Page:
The following nutrients are depleted or impaired by corticosteroid use.
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Important for cell metabolism and the production of hemoglobin, which carries oxygen in the blood. It’s also vital for producing the key neurotransmitters GABA, dopamine, and serotonin. Sources include a wide variety of plant and animal foods, including leafy and root vegetables, fruit such as bananas, red meat, poultry, and seeds (especially sunflower and pumpkin).
A potent antioxidant that’s necessary for immune system function and the function of several enzymes (like some that help make collagen, which is why vitamin C deficiency causes scurvy). Foods rich in vitamin C include citrus fruits, bell peppers, leafy dark green vegetables, and other fruits such as papaya, cantaloupe, guava, and berries. Some organ meats are also good sources of vitamin C.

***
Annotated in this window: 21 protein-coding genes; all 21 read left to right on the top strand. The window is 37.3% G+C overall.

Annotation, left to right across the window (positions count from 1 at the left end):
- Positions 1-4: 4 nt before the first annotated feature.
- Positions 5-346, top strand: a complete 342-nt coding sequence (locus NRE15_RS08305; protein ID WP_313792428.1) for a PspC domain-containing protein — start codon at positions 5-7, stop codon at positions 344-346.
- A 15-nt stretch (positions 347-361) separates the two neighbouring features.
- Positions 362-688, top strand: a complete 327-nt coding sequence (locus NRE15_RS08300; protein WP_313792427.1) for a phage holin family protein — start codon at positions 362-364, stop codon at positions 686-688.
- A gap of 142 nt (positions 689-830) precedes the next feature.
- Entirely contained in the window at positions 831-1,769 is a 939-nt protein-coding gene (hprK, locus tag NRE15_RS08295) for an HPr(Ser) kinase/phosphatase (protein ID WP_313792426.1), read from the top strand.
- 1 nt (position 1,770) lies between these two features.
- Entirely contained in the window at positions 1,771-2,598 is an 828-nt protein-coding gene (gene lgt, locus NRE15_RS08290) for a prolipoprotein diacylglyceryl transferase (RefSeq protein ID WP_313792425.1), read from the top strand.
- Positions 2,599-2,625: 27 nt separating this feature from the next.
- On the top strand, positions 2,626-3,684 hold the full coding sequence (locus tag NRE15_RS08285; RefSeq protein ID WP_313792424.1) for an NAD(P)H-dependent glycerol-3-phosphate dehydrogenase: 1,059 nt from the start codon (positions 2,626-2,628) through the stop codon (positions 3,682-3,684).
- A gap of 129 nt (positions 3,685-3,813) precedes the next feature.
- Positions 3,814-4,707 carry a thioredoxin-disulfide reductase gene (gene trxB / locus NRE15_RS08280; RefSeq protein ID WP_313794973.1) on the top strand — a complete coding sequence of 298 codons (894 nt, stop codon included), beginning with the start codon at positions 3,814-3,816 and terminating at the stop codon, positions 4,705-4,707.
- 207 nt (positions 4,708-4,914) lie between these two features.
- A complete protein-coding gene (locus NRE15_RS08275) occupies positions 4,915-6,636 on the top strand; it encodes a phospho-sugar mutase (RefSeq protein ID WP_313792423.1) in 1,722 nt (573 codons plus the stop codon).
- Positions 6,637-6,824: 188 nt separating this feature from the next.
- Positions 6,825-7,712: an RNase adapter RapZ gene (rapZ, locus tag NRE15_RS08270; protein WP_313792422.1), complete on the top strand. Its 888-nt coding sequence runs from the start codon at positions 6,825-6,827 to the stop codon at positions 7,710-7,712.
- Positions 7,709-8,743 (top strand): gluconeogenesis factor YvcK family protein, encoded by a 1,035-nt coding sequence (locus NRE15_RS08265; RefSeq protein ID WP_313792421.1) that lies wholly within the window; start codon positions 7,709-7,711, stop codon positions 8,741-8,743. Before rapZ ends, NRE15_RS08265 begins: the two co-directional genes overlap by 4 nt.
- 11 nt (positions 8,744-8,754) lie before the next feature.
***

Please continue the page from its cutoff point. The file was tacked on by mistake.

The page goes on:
A fat-soluble vitamin that assists in calcium absorption, immune system function, bone development, modulation of cell growth, neuromuscular function, and the reduction of inflammation. Although vitamin D can be produced when the sun’s UV rays hit the skin and trigger vitamin D synthesis, it can also be obtained from foods, including oily fish (such as salmon, tuna, and mackerel), mushrooms, fish roe, liver, and eggs.